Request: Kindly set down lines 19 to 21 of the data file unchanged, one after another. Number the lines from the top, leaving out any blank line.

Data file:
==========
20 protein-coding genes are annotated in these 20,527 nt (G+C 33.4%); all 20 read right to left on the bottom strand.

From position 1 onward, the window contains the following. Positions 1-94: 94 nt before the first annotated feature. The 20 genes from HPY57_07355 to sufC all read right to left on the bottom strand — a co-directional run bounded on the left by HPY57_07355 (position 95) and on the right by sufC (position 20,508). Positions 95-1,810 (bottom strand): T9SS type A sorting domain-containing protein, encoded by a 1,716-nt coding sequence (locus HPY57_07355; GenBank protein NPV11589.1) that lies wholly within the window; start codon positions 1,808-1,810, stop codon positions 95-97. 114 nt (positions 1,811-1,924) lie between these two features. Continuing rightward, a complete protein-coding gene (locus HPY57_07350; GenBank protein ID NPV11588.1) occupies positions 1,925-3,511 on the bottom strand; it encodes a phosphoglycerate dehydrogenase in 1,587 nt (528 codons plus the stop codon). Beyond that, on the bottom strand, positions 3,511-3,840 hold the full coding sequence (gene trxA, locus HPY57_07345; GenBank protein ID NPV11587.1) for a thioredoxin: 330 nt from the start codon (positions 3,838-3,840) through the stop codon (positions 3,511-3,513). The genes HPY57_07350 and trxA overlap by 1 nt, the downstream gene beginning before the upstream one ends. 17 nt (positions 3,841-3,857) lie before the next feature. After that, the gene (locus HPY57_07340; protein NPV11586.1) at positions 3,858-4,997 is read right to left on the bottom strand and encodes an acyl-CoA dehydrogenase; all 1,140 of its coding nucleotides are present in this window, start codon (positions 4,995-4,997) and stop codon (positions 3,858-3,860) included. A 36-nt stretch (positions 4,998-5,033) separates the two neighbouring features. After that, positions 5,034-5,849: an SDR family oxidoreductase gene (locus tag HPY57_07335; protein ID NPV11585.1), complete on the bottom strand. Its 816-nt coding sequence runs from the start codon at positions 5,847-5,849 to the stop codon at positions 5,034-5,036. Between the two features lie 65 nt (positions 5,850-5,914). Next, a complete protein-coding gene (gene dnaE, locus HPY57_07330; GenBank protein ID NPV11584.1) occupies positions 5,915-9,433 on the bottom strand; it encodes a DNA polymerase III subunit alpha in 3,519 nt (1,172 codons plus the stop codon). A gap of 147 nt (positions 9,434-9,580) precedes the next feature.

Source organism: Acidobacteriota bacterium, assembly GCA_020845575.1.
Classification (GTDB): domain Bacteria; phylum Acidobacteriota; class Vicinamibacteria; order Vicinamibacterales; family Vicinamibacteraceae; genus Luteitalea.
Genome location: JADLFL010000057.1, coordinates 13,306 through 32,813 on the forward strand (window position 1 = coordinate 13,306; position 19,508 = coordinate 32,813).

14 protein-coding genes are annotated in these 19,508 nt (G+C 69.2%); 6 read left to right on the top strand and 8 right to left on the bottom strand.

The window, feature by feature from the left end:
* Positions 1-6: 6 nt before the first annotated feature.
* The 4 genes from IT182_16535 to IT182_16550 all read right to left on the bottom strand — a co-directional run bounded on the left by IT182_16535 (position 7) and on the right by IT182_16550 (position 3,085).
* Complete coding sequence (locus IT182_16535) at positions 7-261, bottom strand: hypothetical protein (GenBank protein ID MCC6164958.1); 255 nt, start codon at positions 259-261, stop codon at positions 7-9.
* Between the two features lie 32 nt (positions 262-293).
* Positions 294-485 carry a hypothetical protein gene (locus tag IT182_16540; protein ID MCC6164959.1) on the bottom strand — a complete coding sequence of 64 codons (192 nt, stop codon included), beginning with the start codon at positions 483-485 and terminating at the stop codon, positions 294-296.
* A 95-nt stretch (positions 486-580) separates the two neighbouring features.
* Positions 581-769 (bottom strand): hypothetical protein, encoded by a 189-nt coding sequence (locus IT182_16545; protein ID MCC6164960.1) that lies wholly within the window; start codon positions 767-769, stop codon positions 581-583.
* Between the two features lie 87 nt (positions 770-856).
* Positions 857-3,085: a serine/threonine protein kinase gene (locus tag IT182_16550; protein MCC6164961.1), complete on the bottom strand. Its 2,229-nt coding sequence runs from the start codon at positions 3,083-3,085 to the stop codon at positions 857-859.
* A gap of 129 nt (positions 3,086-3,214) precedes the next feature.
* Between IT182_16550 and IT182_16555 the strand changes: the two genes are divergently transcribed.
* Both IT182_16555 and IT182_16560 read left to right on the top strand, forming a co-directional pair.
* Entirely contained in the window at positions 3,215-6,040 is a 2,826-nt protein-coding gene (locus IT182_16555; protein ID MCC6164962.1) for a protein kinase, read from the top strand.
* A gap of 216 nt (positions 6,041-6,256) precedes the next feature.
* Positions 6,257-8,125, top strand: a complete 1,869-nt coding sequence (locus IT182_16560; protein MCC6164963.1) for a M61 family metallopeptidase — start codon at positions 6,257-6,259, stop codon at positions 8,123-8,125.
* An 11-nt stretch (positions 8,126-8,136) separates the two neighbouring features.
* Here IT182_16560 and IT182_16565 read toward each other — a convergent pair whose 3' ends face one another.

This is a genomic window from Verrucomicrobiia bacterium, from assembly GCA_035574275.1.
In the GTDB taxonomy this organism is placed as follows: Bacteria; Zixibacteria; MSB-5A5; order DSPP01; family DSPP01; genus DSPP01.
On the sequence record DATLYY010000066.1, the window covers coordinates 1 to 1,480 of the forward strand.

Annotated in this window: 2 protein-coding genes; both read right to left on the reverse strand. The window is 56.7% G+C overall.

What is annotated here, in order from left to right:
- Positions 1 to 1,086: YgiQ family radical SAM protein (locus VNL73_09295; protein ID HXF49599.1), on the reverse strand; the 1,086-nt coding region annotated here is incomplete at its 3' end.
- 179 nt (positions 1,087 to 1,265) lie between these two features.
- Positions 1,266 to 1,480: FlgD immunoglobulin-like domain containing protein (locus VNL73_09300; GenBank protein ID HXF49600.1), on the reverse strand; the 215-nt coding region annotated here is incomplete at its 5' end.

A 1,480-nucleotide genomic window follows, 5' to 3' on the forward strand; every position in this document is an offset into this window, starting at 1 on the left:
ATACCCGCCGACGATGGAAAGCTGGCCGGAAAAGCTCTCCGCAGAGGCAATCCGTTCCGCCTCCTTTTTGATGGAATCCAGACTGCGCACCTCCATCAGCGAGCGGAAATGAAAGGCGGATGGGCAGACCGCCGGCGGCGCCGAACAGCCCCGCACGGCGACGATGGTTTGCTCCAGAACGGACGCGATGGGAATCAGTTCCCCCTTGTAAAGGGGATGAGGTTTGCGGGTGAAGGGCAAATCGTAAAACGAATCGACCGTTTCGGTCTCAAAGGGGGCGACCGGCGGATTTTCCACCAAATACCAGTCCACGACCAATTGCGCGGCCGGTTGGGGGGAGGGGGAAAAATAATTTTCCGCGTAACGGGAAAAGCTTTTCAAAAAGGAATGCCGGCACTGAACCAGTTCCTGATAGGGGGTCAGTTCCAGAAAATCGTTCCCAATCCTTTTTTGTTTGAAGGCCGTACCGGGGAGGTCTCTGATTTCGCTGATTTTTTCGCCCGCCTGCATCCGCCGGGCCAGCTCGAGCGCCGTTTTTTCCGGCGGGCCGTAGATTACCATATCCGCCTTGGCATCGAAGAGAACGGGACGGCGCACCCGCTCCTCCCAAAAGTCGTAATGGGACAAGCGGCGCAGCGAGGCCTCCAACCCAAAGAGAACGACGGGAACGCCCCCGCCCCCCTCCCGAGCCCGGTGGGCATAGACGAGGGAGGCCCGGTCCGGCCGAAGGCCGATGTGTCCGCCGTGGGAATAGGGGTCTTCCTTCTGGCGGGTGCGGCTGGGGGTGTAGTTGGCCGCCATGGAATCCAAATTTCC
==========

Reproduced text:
* Both IT182_16555 and IT182_16560 read left to right on the top strand, forming a co-directional pair.
* Entirely contained in the window at positions 3,215-6,040 is a 2,826-nt protein-coding gene (locus IT182_16555; protein ID MCC6164962.1) for a protein kinase, read from the top strand.
* A gap of 216 nt (positions 6,041-6,256) precedes the next feature.